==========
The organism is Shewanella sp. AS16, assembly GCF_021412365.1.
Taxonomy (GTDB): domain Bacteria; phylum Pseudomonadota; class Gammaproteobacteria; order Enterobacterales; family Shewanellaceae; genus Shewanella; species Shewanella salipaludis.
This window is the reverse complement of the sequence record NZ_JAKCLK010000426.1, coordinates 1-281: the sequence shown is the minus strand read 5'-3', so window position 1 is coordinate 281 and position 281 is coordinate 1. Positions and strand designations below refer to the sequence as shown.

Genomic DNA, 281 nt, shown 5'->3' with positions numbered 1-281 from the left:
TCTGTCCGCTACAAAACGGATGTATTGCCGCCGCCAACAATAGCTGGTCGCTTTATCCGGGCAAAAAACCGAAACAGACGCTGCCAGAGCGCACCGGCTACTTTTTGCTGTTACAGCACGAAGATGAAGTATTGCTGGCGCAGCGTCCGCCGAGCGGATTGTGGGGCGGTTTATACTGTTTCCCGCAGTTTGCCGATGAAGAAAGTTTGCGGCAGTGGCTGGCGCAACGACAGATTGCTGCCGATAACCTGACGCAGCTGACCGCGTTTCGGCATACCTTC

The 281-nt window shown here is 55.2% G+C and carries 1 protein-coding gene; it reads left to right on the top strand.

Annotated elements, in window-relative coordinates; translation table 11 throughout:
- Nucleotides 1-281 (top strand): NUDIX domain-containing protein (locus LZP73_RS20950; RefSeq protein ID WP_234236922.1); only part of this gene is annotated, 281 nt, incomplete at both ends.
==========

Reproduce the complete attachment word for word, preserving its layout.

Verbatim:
The organism is Shewanella sp. AS16, assembly GCF_021412365.1.
Taxonomy (GTDB): domain Bacteria; phylum Pseudomonadota; class Gammaproteobacteria; order Enterobacterales; family Shewanellaceae; genus Shewanella; species Shewanella salipaludis.
This window is the reverse complement of the sequence record NZ_JAKCLK010000426.1, coordinates 1-281: the sequence shown is the minus strand read 5'-3', so window position 1 is coordinate 281 and position 281 is coordinate 1. Positions and strand designations below refer to the sequence as shown.

Genomic DNA, 281 nt, shown 5'->3' with positions numbered 1-281 from the left:
TCTGTCCGCTACAAAACGGATGTATTGCCGCCGCCAACAATAGCTGGTCGCTTTATCCGGGCAAAAAACCGAAACAGACGCTGCCAGAGCGCACCGGCTACTTTTTGCTGTTACAGCACGAAGATGAAGTATTGCTGGCGCAGCGTCCGCCGAGCGGATTGTGGGGCGGTTTATACTGTTTCCCGCAGTTTGCCGATGAAGAAAGTTTGCGGCAGTGGCTGGCGCAACGACAGATTGCTGCCGATAACCTGACGCAGCTGACCGCGTTTCGGCATACCTTC

The 281-nt window shown here is 55.2% G+C and carries 1 protein-coding gene; it reads left to right on the top strand.

Annotated elements, in window-relative coordinates; translation table 11 throughout:
- Nucleotides 1-281 (top strand): NUDIX domain-containing protein (locus LZP73_RS20950; RefSeq protein ID WP_234236922.1); only part of this gene is annotated, 281 nt, incomplete at both ends.